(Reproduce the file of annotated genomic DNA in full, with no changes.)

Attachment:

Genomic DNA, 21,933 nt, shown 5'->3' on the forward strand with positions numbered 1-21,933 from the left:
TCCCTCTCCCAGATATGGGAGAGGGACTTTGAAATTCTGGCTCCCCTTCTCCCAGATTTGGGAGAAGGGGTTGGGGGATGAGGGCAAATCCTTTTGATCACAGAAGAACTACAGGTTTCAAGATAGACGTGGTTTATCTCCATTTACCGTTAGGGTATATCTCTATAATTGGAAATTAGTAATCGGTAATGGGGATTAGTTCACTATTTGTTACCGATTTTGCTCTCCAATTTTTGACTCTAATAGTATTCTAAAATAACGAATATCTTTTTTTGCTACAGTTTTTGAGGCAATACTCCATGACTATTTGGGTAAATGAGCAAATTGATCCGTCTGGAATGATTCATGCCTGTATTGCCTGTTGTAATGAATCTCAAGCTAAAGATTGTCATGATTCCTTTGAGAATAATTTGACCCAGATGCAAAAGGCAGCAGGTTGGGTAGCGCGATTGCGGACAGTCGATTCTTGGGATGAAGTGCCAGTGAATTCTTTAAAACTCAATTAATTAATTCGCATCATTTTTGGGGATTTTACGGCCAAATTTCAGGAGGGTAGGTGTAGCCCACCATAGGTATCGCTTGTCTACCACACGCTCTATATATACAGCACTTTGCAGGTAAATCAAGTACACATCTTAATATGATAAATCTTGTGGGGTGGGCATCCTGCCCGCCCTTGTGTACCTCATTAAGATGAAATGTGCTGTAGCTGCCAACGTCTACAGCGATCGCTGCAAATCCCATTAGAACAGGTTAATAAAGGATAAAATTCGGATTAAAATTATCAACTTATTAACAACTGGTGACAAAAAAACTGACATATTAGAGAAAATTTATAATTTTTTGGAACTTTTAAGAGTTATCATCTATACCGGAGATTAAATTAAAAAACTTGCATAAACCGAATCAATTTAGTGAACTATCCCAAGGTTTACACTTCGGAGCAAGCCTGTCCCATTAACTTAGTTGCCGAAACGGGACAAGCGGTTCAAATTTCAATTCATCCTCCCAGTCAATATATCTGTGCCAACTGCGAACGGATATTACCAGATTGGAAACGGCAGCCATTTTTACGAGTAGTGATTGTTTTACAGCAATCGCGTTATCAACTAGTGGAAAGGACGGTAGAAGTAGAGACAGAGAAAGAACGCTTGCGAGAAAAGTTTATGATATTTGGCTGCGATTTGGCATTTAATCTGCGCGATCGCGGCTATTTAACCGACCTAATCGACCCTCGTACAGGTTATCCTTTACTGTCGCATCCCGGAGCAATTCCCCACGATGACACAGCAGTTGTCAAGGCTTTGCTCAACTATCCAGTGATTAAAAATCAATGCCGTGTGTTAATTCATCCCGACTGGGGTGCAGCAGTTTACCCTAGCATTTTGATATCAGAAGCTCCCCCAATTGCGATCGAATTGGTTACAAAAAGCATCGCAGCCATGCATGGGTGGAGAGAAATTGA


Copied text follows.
Genomic DNA, 21,933 nt, shown 5'->3' on the forward strand with positions numbered 1-21,933 from the left:
TCCCTCTCCCAGATATGGGAGAGGGACTTTGAAATTCTGGCTCCCCTTCTCCCAGATTTGGGAGAAGGGGTTGGGGGATGAGGGCAAATCCTTTTGATCACAGAAGAACTACAGGTTTCAAGATAGACGTGGTTTATCTCCATTTACCGTTAGGGTATATCTCTATAATTGGAAATTAGTAATCGGTAATGGGGATTAGTTCACTATTTGTTACCGATTTTGCTCTCCAATTTTTGACTCTAATAGTATTCTAAAATAACGAATATCTTTTTTTGCTACAGTTTTTGAGGCAATACTCCATGACTATTTGGGTAAATGAGCAAATTGATCCGTCTGGAATGATTCATGCCTGTATTGCCTGTTGTAATGAATCTCAAGCTAAAGATTGTCATGATTCCTTTGAGAATAATTTGACCCAGATGCAAAAGGCAGCAGGTTGGGTAGCGCGATTGCGGACAGTCGATTCTTGGGATGAAGTGCCAGTGAATTCTTTAAAACTCAATTAATTAATTCGCATCATTTTTGGGGATTTTACGGCCAAATTTCAGGAGGGTAGGTGTAGCCCACCATAGGTATCGCTTGTCTACCACACGCTCTATATATACAGCACTTTGCAGGTAAATCAAGTACACATCTTAATATGATAAATCTTGTGGGGTGGGCATCCTGCCCGCCCTTGTGTACCTCATTAAGATGAAATGTGCTGTAGCTGCCAACGTCTACAGCGATCGCTGCAAATCCCATTAGAACAGGTTAATAAAGGATAAAATTCGGATTAAAATTATCAACTTATTAACAACTGGTGACAAAAAAACTGACATATTAGAGAAAATTTATAATTTTTTGGAACTTTTAAGAGTTATCATCTATACCGGAGATTAAATTAAAAAACTTGCATAAACCGAATCAATTTAGTGAACTATCCCAAGGTTTACACTTCGGAGCAAGCCTGTCCCATTAACTTAGTTGCCGAAACGGGACAAGCGGTTCAAATTTCAATTCATCCTCCCAGTCAATATATCTGTGCCAACTGCGAACGGATATTACCAGATTGGAAACGGCAGCCATTTTTACGAGTAGTGATTGTTTTACAGCAATCGCGTTATCAACTAGTGGAAAGGACGGTAGAAGTAGAGACAGAGAAAGAACGCTTGCGAGAAAAGTTTATGATATTTGGCTGCGATTTGGCATTTAATCTGCGCGATCGCGGCTATTTAACCGACCTAATCGACCCTCGTACAGGTTATCCTTTACTGTCGCATCCCGGAGCAATTCCCCACGATGACACAGCAGTTGTCAAGGCTTTGCTCAACTATCCAGTGATTAAAAATCAATGCCGTGTGTTAATTCATCCCGACTGGGGTGCAGCAGTTTACCCTAGCATTTTGATATCAGAAGCTCCCCCAATTGCGATCGAATTGGTTACAAAAAGCATCGCAGCCATGCATGGGTGGAGAGAAATTGA